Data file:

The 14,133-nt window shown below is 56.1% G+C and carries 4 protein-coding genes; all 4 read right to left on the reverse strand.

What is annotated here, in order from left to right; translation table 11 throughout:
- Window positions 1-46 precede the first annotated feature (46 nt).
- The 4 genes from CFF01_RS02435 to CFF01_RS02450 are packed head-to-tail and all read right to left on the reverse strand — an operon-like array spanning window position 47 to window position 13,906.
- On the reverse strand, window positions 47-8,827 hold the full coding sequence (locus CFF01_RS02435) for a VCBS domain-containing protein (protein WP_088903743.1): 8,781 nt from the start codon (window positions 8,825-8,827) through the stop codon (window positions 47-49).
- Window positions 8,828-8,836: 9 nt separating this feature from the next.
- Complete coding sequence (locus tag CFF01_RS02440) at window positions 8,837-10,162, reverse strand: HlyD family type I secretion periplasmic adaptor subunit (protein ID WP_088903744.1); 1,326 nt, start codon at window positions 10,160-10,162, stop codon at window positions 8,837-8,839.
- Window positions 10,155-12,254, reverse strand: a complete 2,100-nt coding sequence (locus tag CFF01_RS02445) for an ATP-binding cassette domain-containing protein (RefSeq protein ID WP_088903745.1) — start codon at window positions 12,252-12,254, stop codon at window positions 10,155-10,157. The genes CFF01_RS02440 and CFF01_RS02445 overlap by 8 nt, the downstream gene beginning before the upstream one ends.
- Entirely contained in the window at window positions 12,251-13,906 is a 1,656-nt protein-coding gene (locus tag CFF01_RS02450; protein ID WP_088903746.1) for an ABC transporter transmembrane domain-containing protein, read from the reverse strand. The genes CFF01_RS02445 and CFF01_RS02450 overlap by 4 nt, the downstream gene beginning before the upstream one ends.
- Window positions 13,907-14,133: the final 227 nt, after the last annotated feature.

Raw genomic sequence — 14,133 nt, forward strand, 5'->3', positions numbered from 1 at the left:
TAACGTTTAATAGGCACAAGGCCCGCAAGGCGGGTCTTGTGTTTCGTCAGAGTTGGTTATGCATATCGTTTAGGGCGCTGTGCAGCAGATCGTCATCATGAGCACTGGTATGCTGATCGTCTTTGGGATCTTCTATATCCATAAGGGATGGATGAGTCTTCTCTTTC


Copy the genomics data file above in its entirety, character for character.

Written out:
The 14,133-nt window shown below is 56.1% G+C and carries 4 protein-coding genes; all 4 read right to left on the reverse strand.

What is annotated here, in order from left to right; translation table 11 throughout:
- Window positions 1-46 precede the first annotated feature (46 nt).
- The 4 genes from CFF01_RS02435 to CFF01_RS02450 are packed head-to-tail and all read right to left on the reverse strand — an operon-like array spanning window position 47 to window position 13,906.
- On the reverse strand, window positions 47-8,827 hold the full coding sequence (locus CFF01_RS02435) for a VCBS domain-containing protein (protein WP_088903743.1): 8,781 nt from the start codon (window positions 8,825-8,827) through the stop codon (window positions 47-49).
- Window positions 8,828-8,836: 9 nt separating this feature from the next.
- Complete coding sequence (locus tag CFF01_RS02440) at window positions 8,837-10,162, reverse strand: HlyD family type I secretion periplasmic adaptor subunit (protein ID WP_088903744.1); 1,326 nt, start codon at window positions 10,160-10,162, stop codon at window positions 8,837-8,839.
- Window positions 10,155-12,254, reverse strand: a complete 2,100-nt coding sequence (locus tag CFF01_RS02445) for an ATP-binding cassette domain-containing protein (RefSeq protein ID WP_088903745.1) — start codon at window positions 12,252-12,254, stop codon at window positions 10,155-10,157. The genes CFF01_RS02440 and CFF01_RS02445 overlap by 8 nt, the downstream gene beginning before the upstream one ends.
- Entirely contained in the window at window positions 12,251-13,906 is a 1,656-nt protein-coding gene (locus tag CFF01_RS02450; protein ID WP_088903746.1) for an ABC transporter transmembrane domain-containing protein, read from the reverse strand. The genes CFF01_RS02445 and CFF01_RS02450 overlap by 4 nt, the downstream gene beginning before the upstream one ends.
- Window positions 13,907-14,133: the final 227 nt, after the last annotated feature.

Raw genomic sequence — 14,133 nt, forward strand, 5'->3', positions numbered from 1 at the left:
TAACGTTTAATAGGCACAAGGCCCGCAAGGCGGGTCTTGTGTTTCGTCAGAGTTGGTTATGCATATCGTTTAGGGCGCTGTGCAGCAGATCGTCATCATGAGCACTGGTATGCTGATCGTCTTTGGGATCTTCTATATCCATAAGGGATGGATGAGTCTTCTCTTTC